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Some Economists™ are Idiots

According to The New York Times, “some economists say” oil companies aren’t taxed highly enough, despite being subject to the highest effective tax rates among all industry categories.

“Some (economists/scientists/experts) say” is one of the oldest tricks in the Old Grey Lady’s handbag. With precisely the same amount of research and data collection that went into the Times’ assertion, I can say without fear of contradiction that “some economists” are idiots. Journalists too.

The “some economists” comment was gratuitously tacked onto an otherwise interesting graphic study (reproduced in part below) on the effective income tax rates paid by American corporations, reported by company size and by industry.

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Click to enlarge.

Link to original NYT graphic.

Note that the three largest oil and gas companies paid $289 billion in income tax from 2007-2012. That’s separate from any royalties, lease bonuses or other fees paid, and separate from income taxes paid by employees, royalty owners, etc. The amount they paid means the oil industry took Win, Place & Show in the taxpaying horserace among all U.S. firms.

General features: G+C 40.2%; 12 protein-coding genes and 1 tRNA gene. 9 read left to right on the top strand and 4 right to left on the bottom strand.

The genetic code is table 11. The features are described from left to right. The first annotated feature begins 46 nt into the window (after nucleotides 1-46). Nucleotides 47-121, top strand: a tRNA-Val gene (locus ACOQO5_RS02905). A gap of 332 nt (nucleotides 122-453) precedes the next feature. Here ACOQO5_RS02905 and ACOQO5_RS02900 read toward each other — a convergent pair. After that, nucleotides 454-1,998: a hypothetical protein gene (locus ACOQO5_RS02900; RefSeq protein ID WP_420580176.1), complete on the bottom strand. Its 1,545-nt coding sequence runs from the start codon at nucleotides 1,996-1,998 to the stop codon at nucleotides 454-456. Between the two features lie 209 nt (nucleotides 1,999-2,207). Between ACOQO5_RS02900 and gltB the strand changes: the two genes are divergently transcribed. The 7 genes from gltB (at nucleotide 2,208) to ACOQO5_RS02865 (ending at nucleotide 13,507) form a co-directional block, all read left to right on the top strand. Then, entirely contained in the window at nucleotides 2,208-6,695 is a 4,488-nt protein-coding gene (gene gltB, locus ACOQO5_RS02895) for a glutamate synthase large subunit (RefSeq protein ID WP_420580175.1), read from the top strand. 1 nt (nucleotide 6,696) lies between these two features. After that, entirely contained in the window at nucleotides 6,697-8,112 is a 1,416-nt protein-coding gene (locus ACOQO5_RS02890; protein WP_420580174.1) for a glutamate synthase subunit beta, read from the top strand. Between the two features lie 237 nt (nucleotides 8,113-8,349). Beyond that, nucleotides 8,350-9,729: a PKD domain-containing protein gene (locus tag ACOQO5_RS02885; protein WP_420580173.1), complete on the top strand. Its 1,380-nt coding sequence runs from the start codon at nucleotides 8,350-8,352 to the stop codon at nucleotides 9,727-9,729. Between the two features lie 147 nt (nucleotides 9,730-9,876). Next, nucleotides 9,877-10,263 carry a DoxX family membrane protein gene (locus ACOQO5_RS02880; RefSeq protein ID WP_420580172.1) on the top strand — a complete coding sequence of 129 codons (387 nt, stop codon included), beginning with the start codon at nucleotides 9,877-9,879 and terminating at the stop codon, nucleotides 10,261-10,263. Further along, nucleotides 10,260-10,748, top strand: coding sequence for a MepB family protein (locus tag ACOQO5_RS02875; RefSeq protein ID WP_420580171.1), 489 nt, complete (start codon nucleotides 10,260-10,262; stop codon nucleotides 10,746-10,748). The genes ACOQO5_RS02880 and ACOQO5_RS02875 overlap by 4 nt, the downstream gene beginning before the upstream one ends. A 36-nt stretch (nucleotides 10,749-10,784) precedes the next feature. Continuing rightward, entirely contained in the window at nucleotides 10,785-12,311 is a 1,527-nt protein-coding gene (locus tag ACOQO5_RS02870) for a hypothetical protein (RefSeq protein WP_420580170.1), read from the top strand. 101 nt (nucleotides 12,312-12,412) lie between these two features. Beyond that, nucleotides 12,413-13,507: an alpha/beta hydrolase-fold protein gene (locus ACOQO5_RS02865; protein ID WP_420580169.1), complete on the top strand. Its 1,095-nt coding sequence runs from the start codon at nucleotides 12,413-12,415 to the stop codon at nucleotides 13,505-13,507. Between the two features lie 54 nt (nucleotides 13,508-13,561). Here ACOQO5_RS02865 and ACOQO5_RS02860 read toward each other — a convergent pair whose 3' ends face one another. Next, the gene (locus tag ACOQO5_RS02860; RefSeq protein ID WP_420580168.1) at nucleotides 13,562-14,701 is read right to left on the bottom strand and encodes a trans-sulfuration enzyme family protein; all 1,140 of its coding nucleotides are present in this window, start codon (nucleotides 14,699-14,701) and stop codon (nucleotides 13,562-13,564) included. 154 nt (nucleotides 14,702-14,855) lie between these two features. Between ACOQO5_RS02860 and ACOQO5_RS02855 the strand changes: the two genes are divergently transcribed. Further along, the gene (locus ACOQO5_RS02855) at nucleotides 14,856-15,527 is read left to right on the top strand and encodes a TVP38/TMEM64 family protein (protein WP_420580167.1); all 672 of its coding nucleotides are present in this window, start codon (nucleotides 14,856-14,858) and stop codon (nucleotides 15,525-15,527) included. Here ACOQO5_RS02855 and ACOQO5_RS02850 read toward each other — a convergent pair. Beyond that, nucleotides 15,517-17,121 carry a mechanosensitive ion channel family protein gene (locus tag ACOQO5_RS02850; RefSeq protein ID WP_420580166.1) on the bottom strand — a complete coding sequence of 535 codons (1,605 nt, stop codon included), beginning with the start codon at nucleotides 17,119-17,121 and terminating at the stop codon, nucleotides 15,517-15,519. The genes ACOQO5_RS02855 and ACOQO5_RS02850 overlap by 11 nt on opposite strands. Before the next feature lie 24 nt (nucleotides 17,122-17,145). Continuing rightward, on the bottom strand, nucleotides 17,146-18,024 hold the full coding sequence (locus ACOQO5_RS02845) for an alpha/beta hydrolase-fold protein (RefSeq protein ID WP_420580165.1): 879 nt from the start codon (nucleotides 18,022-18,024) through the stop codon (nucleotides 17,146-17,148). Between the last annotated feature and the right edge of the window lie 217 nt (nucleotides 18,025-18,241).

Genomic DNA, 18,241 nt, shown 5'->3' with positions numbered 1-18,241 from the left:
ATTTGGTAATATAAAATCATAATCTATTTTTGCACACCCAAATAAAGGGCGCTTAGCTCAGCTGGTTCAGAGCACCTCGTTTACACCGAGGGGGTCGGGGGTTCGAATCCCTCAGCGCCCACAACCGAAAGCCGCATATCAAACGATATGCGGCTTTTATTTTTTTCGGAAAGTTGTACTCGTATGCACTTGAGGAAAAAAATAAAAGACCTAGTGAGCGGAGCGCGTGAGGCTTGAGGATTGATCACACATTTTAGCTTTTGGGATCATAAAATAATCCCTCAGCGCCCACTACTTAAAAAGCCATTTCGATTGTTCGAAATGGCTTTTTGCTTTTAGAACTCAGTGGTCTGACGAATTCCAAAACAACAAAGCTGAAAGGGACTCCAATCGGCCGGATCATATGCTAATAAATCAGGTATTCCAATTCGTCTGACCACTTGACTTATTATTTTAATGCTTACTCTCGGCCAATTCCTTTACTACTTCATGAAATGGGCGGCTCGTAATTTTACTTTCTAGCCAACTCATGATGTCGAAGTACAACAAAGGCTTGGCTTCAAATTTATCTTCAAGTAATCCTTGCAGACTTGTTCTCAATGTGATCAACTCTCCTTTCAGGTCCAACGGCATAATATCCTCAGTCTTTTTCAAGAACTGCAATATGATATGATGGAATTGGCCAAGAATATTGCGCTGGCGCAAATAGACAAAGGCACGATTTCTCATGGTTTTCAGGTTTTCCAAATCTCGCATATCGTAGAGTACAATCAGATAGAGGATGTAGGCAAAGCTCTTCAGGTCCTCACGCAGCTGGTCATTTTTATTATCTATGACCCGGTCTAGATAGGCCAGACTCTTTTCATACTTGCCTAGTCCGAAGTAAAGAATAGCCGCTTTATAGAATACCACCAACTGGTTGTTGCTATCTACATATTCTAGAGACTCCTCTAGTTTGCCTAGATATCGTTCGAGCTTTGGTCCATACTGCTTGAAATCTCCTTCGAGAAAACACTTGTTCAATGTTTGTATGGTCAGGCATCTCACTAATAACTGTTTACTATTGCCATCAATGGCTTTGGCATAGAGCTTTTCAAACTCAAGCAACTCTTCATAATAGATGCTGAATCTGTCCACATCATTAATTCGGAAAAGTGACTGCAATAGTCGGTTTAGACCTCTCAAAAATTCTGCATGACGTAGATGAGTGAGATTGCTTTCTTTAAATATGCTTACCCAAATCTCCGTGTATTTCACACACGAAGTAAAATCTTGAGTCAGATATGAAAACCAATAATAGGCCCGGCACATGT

Here are the effective tax rates paid by industry:

  • Utilities, 12%
  • Information technology, 21%
  • Industrials, 24%
  • Telecom, 24%
  • Pharma, 26%
  • Healthcare, 28%
  • Consumer products, 28%
  • Materials, 31%
  • Financials, 33%
  • Retailers, 34%
  • Energy, 37%
  • Insurance, 51% (skewed by AIG’s statistically meaningless high tax rate)

The Times’ noted on the Energy industry detail:

Large oil companies typically pay high rates, but some economists say that the high rates do not cover the pollution costs imposed on society.

Really? Tax rates 50+% higher than, say, Industrials don’t cover “pollution costs”, whatever those are?

Lachlan Markay of the Washington Free Beacon took note on Twitter:
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Followed by:
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To which I replied:
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Severance taxes are payable on production under state jurisdiction. Native American tribes can also levy a severance tax in addition to state taxes for production on tribal lands. The average rate is probably 7% of gross revenue (not profit), and is a category of tax that is not considered in the Times’ analysis of income taxes. In the larger oil and gas producing states, severance taxes are an important component of state revenue.

Regardless of what “some economists say”, oil and gas carries an enormous tax burden already. I wonder who “some economists” think would absorb any additional taxes? And at what point would a punitive tax structure chase these companies away?

The Times, bless their hearts, had to say something. The whole study flies in the face of conventional (Times) wisdom and the “progressive” canard that the oil companies are huge beneficiaries of Washington’s largesse in the form of tax credits and subsidies. After all, it must be true because “some economists” say so.

Cross=posted at stevemaley.com.


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